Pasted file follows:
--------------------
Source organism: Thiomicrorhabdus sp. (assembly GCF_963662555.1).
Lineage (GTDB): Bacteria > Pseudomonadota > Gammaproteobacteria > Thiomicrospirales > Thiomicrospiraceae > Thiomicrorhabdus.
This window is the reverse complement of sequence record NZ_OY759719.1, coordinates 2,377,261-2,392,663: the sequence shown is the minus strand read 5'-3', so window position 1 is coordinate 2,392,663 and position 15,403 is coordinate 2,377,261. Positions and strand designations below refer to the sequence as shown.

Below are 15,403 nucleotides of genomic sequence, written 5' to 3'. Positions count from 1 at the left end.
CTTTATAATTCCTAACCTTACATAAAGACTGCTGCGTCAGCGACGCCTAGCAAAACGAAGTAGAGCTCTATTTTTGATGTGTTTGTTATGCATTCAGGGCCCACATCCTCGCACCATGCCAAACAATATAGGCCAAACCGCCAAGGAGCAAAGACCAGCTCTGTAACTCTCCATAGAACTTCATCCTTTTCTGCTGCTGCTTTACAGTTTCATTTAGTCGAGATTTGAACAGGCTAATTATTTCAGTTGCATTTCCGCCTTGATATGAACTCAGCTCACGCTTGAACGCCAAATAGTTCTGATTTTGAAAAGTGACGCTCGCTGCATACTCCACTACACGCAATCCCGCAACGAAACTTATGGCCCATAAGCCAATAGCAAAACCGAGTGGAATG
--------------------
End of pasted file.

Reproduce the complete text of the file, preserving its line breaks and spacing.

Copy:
Source organism: Thiomicrorhabdus sp. (assembly GCF_963662555.1).
Lineage (GTDB): Bacteria > Pseudomonadota > Gammaproteobacteria > Thiomicrospirales > Thiomicrospiraceae > Thiomicrorhabdus.
This window is the reverse complement of sequence record NZ_OY759719.1, coordinates 2,377,261-2,392,663: the sequence shown is the minus strand read 5'-3', so window position 1 is coordinate 2,392,663 and position 15,403 is coordinate 2,377,261. Positions and strand designations below refer to the sequence as shown.

Below are 15,403 nucleotides of genomic sequence, written 5' to 3'. Positions count from 1 at the left end.
CTTTATAATTCCTAACCTTACATAAAGACTGCTGCGTCAGCGACGCCTAGCAAAACGAAGTAGAGCTCTATTTTTGATGTGTTTGTTATGCATTCAGGGCCCACATCCTCGCACCATGCCAAACAATATAGGCCAAACCGCCAAGGAGCAAAGACCAGCTCTGTAACTCTCCATAGAACTTCATCCTTTTCTGCTGCTGCTTTACAGTTTCATTTAGTCGAGATTTGAACAGGCTAATTATTTCAGTTGCATTTCCGCCTTGATATGAACTCAGCTCACGCTTGAACGCCAAATAGTTCTGATTTTGAAAAGTGACGCTCGCTGCATACTCCACTACACGCAATCCCGCAACGAAACTTATGGCCCATAAGCCAATAGCAAAACCGAGTGGAATG